Jeremy believes that teaching should be an evolving process of development, implementation, review and reflection where teaching programs develop during semester in response to new ideas and feedback from students. To maintain a responsive curriculum, Jeremy frames a course outline but does not complete full detail until later in the semester.
When an independent evaluation of one of his units revealed some problems with engagement in digital media, particular in the area of workload, requisite student skill levels and University information technology facilities, his reflection on this evaluation led to a shift in focus from digital media as a primary curriculum driver towards collaborative, authentic learning projects supported, where appropriate, by digital media. This resulted in improved student satisfaction and learning outcomes, and improved unit evaluations.
Jeremy focuses on provision of appropriate feedback as an essential element of authentic curriculum, drawing upon reviews by industry personnel during projects and upon completion. Reviewers include architects, construction managers, engineers and relevant Council and Government department staff. He extended this in 2005 to encompass an international panel of architectural academics and practitioners in Europe, America and Asia who reviewed student projects online, providing an international context for design education.
Jeremy's technologically integrated, team-based authentic learning curriculum has been validated by above School-average academic results and high Student Evaluation of Teaching and Unit (SETU) ratings for group work and online teaching.
He has found attendance at teaching and learning conferences invaluable for building understanding in the field and for helping to create a sense of connection to the academic community.
Jeremy features as a case study for the unit Pursuit of Scholarship of Teaching in the Deakin Graduate Certificate of Higher Education.
Jeremy values scholarly activity as fundamental to his development as an academic and as a source of teaching enhancement.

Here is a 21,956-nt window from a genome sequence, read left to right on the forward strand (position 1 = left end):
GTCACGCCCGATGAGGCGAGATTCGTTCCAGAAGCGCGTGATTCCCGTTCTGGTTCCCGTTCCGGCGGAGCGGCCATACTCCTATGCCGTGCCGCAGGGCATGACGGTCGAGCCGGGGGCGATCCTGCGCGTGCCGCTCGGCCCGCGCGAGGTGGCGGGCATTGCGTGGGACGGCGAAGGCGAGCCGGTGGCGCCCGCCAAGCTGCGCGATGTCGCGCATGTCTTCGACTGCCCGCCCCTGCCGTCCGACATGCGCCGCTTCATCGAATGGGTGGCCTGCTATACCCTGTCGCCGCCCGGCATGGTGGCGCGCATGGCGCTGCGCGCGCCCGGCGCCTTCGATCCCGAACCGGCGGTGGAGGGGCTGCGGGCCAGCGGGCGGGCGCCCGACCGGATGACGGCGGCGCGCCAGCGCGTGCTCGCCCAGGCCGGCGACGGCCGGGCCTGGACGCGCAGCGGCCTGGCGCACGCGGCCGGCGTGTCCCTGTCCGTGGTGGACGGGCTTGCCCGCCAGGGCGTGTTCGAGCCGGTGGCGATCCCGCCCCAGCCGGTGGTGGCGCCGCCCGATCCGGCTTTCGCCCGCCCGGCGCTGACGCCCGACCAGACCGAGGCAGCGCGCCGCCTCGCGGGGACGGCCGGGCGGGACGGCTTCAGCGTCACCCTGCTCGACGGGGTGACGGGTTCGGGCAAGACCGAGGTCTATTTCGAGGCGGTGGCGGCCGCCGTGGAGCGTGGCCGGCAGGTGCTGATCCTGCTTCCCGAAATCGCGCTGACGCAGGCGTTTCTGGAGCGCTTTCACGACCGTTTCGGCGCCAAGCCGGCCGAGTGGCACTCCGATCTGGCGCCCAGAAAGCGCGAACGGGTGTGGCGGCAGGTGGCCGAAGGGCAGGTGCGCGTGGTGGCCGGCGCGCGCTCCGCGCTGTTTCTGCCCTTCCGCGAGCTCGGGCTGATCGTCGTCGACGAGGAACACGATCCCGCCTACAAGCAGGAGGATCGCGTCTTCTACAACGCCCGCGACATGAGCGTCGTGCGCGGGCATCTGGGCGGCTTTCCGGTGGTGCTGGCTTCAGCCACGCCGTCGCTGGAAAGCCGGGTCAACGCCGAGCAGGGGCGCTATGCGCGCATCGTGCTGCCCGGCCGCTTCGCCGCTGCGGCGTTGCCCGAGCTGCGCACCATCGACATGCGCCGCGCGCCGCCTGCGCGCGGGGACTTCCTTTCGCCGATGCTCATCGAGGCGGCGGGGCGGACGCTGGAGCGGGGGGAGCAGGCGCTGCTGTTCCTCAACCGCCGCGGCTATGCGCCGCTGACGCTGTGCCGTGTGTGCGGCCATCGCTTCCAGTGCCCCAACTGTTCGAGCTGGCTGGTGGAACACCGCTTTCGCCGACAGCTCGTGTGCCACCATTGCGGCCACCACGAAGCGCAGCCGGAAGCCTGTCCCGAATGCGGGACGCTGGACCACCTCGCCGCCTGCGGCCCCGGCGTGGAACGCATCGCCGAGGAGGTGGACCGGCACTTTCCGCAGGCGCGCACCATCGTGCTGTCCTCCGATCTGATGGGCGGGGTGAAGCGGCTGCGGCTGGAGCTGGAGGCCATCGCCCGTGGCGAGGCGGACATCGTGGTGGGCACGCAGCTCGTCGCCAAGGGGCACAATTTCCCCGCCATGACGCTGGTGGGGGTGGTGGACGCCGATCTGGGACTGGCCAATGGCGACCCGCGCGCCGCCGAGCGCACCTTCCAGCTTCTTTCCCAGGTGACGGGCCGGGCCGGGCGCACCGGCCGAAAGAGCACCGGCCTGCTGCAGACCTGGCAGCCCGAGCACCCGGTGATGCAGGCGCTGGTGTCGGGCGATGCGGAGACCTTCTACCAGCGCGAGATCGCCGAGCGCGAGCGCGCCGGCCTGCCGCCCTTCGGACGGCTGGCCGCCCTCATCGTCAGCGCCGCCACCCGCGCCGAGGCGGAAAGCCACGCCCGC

He was involved in a CUTSD-funded project entitled "Reflective Making" in which selected programs in architecture and construction management were developed using digital media to enhance authentic learning. Through this project, which preceded Deakin Studies Online by several years, curriculum is delivered, submitted and assessed online and students undertake projects using digital media as the primary form of communication. The project generated 22 publications and presentations at 11 international conferences since 2001 around authentic learning, the digital design studio and management of digital information to support design education.
Jeremy's Masters degree research centred on learning and teaching in the design studio, examining media use in the design studio from the perspective of students and educators.
He participated in the 2005 Strategic Teaching and Learning Grant Scheme (STALGS)-funded project Establishing Best Practice for the Teaching of Group Design Projects led by colleague and fellow of the Teaching Leaders' Forum Dr Richard Tucker.
Jeremy's research and teaching in the area of construction technology have been recognised through citations in academic publications and reference to his approach in the Innovative Teaching in Construction Technology project at Hong Kong University. He gave guest lectures and tutored construction groups for the design studio at Hong Kong University, as well as reviewing work on the Innovative Teaching in Construction Technology project.
Jeremy has also been an invited guest reviewer, tutor and public lecturer at Australian and international universities.
Jeremy has presented university seminars and workshops on innovative teaching and the assessment of group work. He also mentors colleagues in authentic learning.
1999 - 2001